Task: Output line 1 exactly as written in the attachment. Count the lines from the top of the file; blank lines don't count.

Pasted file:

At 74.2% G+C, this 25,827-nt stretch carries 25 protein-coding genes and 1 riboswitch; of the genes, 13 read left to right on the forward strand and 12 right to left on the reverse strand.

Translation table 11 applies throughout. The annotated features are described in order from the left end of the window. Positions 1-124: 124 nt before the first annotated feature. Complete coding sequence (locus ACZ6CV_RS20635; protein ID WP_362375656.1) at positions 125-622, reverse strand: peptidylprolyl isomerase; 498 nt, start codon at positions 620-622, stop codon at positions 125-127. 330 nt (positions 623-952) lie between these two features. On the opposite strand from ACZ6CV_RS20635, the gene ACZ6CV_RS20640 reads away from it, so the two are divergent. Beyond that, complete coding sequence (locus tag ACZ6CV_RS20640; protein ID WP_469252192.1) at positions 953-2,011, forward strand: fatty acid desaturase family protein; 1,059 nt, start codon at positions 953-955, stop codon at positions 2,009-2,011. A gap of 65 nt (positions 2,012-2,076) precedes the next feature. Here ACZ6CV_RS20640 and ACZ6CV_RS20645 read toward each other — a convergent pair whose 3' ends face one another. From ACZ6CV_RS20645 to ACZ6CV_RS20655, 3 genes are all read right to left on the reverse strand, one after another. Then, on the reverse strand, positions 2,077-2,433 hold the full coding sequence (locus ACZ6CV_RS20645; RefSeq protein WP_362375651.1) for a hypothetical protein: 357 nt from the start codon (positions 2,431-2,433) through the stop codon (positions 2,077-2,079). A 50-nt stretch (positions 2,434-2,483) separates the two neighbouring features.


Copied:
At 74.2% G+C, this 25,827-nt stretch carries 25 protein-coding genes and 1 riboswitch; of the genes, 13 read left to right on the forward strand and 12 right to left on the reverse strand.